THE article below does not refer to the butterfly in the image above.
The Sydney Gazette Sunday 4 November 1804
The manner in which the noxious insect
mentioned in our last to have done much
injury to the growing wheat is, by preying
upon the top of the plant, & upon the tender
part of the stalk, which diminishing its sus-
tenance, perishes the grain.-In speaking of
the grub, the Complete Husbandman says, that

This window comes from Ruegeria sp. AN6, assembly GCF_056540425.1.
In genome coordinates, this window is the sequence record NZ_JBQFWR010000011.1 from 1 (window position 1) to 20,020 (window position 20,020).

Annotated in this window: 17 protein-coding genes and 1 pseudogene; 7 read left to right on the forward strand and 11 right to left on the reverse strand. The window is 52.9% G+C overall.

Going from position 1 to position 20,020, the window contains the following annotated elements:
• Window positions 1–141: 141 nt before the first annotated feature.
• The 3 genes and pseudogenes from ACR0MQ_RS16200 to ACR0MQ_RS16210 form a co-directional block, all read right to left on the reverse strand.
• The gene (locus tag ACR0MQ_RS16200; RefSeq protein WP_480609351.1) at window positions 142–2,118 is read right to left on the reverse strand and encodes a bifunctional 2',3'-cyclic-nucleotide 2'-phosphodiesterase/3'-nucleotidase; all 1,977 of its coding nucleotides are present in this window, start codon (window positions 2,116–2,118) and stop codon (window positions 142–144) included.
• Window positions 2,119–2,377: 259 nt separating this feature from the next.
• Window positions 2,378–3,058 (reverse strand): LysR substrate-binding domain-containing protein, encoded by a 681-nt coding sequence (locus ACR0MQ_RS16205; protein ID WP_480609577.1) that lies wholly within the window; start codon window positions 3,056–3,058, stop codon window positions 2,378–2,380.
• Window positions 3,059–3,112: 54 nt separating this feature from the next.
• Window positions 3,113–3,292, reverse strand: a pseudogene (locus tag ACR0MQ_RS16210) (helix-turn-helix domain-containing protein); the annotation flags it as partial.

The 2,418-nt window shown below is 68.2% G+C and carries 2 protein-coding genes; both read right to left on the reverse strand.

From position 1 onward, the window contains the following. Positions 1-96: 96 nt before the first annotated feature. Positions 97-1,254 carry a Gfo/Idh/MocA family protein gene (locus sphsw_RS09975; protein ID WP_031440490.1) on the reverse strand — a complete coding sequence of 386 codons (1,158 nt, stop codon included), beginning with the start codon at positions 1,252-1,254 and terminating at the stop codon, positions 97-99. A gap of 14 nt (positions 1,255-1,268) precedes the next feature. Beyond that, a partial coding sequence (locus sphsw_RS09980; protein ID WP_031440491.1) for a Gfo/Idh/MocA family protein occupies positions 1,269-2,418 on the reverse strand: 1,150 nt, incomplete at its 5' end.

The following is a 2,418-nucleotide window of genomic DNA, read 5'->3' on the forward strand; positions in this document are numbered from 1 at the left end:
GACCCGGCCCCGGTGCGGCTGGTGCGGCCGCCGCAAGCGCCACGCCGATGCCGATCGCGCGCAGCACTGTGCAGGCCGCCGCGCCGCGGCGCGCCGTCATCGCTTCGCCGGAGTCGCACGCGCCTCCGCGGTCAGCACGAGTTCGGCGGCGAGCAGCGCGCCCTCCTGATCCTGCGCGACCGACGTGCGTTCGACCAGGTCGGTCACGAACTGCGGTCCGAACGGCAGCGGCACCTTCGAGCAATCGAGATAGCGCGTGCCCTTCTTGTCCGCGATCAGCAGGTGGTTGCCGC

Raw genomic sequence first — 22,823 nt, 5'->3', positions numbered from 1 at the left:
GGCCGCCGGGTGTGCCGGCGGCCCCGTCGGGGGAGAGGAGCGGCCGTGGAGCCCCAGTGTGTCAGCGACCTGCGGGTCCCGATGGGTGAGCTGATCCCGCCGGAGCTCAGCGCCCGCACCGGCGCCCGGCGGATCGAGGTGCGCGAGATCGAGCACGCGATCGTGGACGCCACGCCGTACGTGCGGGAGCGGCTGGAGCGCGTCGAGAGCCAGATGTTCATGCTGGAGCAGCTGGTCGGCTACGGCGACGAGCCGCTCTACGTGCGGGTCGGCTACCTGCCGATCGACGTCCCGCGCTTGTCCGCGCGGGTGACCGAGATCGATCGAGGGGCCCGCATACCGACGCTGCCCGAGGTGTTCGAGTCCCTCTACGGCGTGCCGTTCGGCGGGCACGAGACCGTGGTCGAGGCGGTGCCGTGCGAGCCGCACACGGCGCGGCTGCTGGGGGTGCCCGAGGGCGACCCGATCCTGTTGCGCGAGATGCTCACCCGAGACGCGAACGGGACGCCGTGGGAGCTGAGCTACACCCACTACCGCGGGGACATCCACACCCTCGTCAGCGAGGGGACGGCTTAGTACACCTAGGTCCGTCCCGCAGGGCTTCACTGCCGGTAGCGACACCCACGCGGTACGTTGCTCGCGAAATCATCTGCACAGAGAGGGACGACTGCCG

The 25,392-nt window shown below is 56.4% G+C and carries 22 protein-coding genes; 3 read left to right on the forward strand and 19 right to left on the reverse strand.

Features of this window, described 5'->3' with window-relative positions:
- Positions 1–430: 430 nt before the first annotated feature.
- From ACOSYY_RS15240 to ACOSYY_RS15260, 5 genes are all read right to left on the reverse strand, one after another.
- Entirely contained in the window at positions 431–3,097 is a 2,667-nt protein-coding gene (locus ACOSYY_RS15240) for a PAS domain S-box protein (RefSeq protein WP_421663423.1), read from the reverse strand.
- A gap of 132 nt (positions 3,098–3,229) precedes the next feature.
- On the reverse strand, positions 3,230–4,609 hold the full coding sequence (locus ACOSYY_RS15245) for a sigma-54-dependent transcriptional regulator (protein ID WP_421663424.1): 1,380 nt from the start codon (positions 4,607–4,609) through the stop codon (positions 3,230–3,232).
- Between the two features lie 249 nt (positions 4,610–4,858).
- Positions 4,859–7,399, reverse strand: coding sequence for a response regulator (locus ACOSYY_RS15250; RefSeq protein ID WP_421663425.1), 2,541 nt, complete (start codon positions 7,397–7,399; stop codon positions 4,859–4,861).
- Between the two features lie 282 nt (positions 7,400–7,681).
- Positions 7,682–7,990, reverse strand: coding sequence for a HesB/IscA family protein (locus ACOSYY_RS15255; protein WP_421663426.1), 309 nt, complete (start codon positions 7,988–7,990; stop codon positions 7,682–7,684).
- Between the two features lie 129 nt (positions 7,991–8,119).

" it is a large maggot produced from the
eggs of a certain species of butterfly : It is
of a large size, and often does great injury to
the corn by undermining it, & preying on the
roots. It produces the beetle, and is by some called the rook-worm, because rooks are par-
ticularly fond of it. The best way of destroy-
ing the grub is good and frequent ploughings,
which will clear the ground, however infest-
ed with this insect, for some years at least.
The Sydney Gazette and… Tuesday 12 April 1842
TO A BUTTERFLY NEAR A TOMB.
Then didst thou pass me in radiance by
Child of the Sunshine, Young Butterfly
Thou that dost bear on thy Fairy Wing
No burden of unborn suffering.